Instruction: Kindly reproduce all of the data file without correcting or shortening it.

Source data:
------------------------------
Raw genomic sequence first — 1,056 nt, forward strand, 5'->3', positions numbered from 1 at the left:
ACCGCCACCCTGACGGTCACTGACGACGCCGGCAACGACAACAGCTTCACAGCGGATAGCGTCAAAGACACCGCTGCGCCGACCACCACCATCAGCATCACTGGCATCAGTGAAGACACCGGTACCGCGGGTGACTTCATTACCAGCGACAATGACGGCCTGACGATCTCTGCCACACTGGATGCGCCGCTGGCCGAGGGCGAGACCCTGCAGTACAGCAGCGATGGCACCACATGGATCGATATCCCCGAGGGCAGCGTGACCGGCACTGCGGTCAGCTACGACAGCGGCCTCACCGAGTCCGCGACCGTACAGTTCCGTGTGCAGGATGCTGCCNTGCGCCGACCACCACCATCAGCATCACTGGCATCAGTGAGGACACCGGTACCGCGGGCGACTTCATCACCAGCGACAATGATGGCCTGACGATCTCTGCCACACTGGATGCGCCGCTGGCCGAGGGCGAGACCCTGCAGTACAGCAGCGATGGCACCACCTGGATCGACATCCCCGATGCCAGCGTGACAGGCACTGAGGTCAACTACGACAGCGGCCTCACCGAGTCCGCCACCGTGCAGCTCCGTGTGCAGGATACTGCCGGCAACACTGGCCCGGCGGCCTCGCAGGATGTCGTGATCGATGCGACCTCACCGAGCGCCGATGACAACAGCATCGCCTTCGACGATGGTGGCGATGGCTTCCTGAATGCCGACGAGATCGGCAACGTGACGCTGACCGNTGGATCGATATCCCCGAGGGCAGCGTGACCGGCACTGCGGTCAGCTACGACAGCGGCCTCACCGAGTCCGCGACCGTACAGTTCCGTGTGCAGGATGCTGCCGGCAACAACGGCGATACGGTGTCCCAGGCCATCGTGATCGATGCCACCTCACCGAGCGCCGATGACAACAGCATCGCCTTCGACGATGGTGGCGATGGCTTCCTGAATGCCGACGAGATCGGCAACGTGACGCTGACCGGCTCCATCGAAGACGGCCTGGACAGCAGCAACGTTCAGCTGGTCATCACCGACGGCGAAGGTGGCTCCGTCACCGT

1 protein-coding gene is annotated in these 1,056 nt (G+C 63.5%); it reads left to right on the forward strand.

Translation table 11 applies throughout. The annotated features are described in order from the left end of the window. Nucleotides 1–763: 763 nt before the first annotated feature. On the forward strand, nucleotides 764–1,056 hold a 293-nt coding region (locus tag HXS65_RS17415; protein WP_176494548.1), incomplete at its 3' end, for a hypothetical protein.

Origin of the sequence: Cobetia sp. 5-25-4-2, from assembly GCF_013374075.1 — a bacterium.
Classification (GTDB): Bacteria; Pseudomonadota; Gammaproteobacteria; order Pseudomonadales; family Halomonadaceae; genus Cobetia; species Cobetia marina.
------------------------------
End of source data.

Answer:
Raw genomic sequence first — 1,056 nt, forward strand, 5'->3', positions numbered from 1 at the left:
ACCGCCACCCTGACGGTCACTGACGACGCCGGCAACGACAACAGCTTCACAGCGGATAGCGTCAAAGACACCGCTGCGCCGACCACCACCATCAGCATCACTGGCATCAGTGAAGACACCGGTACCGCGGGTGACTTCATTACCAGCGACAATGACGGCCTGACGATCTCTGCCACACTGGATGCGCCGCTGGCCGAGGGCGAGACCCTGCAGTACAGCAGCGATGGCACCACATGGATCGATATCCCCGAGGGCAGCGTGACCGGCACTGCGGTCAGCTACGACAGCGGCCTCACCGAGTCCGCGACCGTACAGTTCCGTGTGCAGGATGCTGCCNTGCGCCGACCACCACCATCAGCATCACTGGCATCAGTGAGGACACCGGTACCGCGGGCGACTTCATCACCAGCGACAATGATGGCCTGACGATCTCTGCCACACTGGATGCGCCGCTGGCCGAGGGCGAGACCCTGCAGTACAGCAGCGATGGCACCACCTGGATCGACATCCCCGATGCCAGCGTGACAGGCACTGAGGTCAACTACGACAGCGGCCTCACCGAGTCCGCCACCGTGCAGCTCCGTGTGCAGGATACTGCCGGCAACACTGGCCCGGCGGCCTCGCAGGATGTCGTGATCGATGCGACCTCACCGAGCGCCGATGACAACAGCATCGCCTTCGACGATGGTGGCGATGGCTTCCTGAATGCCGACGAGATCGGCAACGTGACGCTGACCGNTGGATCGATATCCCCGAGGGCAGCGTGACCGGCACTGCGGTCAGCTACGACAGCGGCCTCACCGAGTCCGCGACCGTACAGTTCCGTGTGCAGGATGCTGCCGGCAACAACGGCGATACGGTGTCCCAGGCCATCGTGATCGATGCCACCTCACCGAGCGCCGATGACAACAGCATCGCCTTCGACGATGGTGGCGATGGCTTCCTGAATGCCGACGAGATCGGCAACGTGACGCTGACCGGCTCCATCGAAGACGGCCTGGACAGCAGCAACGTTCAGCTGGTCATCACCGACGGCGAAGGTGGCTCCGTCACCGT

1 protein-coding gene is annotated in these 1,056 nt (G+C 63.5%); it reads left to right on the forward strand.

Translation table 11 applies throughout. The annotated features are described in order from the left end of the window. Nucleotides 1–763: 763 nt before the first annotated feature. On the forward strand, nucleotides 764–1,056 hold a 293-nt coding region (locus tag HXS65_RS17415; protein WP_176494548.1), incomplete at its 3' end, for a hypothetical protein.

Origin of the sequence: Cobetia sp. 5-25-4-2, from assembly GCF_013374075.1 — a bacterium.
Classification (GTDB): Bacteria; Pseudomonadota; Gammaproteobacteria; order Pseudomonadales; family Halomonadaceae; genus Cobetia; species Cobetia marina.